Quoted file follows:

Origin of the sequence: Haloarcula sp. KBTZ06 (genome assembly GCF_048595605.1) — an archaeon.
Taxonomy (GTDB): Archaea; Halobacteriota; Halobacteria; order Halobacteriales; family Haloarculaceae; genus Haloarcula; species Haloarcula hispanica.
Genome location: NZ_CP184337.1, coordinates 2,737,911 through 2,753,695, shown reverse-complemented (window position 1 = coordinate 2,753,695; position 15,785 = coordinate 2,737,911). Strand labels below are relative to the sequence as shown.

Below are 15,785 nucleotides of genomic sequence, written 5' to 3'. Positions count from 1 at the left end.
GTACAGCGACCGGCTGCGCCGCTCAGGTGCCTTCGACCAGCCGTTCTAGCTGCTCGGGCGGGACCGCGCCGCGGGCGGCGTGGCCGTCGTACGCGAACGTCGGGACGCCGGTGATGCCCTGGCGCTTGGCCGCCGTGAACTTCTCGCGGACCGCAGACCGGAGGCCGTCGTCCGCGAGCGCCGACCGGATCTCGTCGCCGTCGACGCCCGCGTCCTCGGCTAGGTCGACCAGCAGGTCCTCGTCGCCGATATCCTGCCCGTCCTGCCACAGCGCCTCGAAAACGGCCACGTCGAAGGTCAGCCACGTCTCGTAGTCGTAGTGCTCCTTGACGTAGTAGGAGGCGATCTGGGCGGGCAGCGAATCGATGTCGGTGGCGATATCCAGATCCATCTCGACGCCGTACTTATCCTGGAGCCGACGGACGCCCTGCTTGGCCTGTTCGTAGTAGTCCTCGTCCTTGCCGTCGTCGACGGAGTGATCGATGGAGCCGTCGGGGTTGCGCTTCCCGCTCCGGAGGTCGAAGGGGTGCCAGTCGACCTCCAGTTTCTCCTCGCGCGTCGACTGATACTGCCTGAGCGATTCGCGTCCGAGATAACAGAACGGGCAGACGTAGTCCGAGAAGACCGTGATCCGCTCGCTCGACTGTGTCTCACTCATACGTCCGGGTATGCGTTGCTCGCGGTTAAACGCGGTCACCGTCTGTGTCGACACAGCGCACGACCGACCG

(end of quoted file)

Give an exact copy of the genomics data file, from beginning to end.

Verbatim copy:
Origin of the sequence: Haloarcula sp. KBTZ06 (genome assembly GCF_048595605.1) — an archaeon.
Taxonomy (GTDB): Archaea; Halobacteriota; Halobacteria; order Halobacteriales; family Haloarculaceae; genus Haloarcula; species Haloarcula hispanica.
Genome location: NZ_CP184337.1, coordinates 2,737,911 through 2,753,695, shown reverse-complemented (window position 1 = coordinate 2,753,695; position 15,785 = coordinate 2,737,911). Strand labels below are relative to the sequence as shown.

Below are 15,785 nucleotides of genomic sequence, written 5' to 3'. Positions count from 1 at the left end.
GTACAGCGACCGGCTGCGCCGCTCAGGTGCCTTCGACCAGCCGTTCTAGCTGCTCGGGCGGGACCGCGCCGCGGGCGGCGTGGCCGTCGTACGCGAACGTCGGGACGCCGGTGATGCCCTGGCGCTTGGCCGCCGTGAACTTCTCGCGGACCGCAGACCGGAGGCCGTCGTCCGCGAGCGCCGACCGGATCTCGTCGCCGTCGACGCCCGCGTCCTCGGCTAGGTCGACCAGCAGGTCCTCGTCGCCGATATCCTGCCCGTCCTGCCACAGCGCCTCGAAAACGGCCACGTCGAAGGTCAGCCACGTCTCGTAGTCGTAGTGCTCCTTGACGTAGTAGGAGGCGATCTGGGCGGGCAGCGAATCGATGTCGGTGGCGATATCCAGATCCATCTCGACGCCGTACTTATCCTGGAGCCGACGGACGCCCTGCTTGGCCTGTTCGTAGTAGTCCTCGTCCTTGCCGTCGTCGACGGAGTGATCGATGGAGCCGTCGGGGTTGCGCTTCCCGCTCCGGAGGTCGAAGGGGTGCCAGTCGACCTCCAGTTTCTCCTCGCGCGTCGACTGATACTGCCTGAGCGATTCGCGTCCGAGATAACAGAACGGGCAGACGTAGTCCGAGAAGACCGTGATCCGCTCGCTCGACTGTGTCTCACTCATACGTCCGGGTATGCGTTGCTCGCGGTTAAACGCGGTCACCGTCTGTGTCGACACAGCGCACGACCGACCG